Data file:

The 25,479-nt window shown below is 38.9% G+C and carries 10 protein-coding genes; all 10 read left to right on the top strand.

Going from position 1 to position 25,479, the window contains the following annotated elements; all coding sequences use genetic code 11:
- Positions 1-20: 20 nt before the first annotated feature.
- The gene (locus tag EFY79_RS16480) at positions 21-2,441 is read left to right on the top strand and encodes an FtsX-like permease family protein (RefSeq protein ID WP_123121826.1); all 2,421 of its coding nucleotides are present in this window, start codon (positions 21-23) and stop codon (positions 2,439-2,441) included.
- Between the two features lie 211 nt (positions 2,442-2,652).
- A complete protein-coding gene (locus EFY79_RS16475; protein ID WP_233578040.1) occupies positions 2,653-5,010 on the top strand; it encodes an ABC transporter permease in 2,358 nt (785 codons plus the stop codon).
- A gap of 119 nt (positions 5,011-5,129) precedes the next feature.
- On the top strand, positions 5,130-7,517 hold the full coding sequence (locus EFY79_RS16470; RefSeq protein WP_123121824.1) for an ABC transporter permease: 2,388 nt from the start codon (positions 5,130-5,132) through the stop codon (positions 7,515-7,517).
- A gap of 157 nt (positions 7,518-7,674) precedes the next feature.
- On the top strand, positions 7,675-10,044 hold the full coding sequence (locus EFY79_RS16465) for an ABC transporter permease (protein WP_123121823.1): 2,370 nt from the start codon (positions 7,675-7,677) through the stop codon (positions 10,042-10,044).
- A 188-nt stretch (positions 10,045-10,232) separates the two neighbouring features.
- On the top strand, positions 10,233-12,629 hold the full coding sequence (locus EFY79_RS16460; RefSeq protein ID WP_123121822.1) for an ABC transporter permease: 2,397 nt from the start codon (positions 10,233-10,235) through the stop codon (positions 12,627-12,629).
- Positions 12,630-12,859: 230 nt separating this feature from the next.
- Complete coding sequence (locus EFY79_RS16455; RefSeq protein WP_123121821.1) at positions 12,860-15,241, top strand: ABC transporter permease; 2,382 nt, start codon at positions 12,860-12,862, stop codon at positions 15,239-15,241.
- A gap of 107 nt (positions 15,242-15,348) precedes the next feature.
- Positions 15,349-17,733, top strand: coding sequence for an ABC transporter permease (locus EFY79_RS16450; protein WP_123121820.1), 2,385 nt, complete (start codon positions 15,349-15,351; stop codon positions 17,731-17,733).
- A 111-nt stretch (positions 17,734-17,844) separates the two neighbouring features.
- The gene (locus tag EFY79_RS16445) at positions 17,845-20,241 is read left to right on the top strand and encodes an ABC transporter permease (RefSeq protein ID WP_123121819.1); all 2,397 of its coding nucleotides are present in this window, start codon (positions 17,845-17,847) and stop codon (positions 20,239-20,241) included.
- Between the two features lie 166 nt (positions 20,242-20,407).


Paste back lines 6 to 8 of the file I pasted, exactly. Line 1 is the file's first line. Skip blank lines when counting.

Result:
- A complete protein-coding gene (locus EFY79_RS16475; protein ID WP_233578040.1) occupies positions 2,653-5,010 on the top strand; it encodes an ABC transporter permease in 2,358 nt (785 codons plus the stop codon).
- A gap of 119 nt (positions 5,011-5,129) precedes the next feature.
- On the top strand, positions 5,130-7,517 hold the full coding sequence (locus EFY79_RS16470; RefSeq protein WP_123121824.1) for an ABC transporter permease: 2,388 nt from the start codon (positions 5,130-5,132) through the stop codon (positions 7,515-7,517).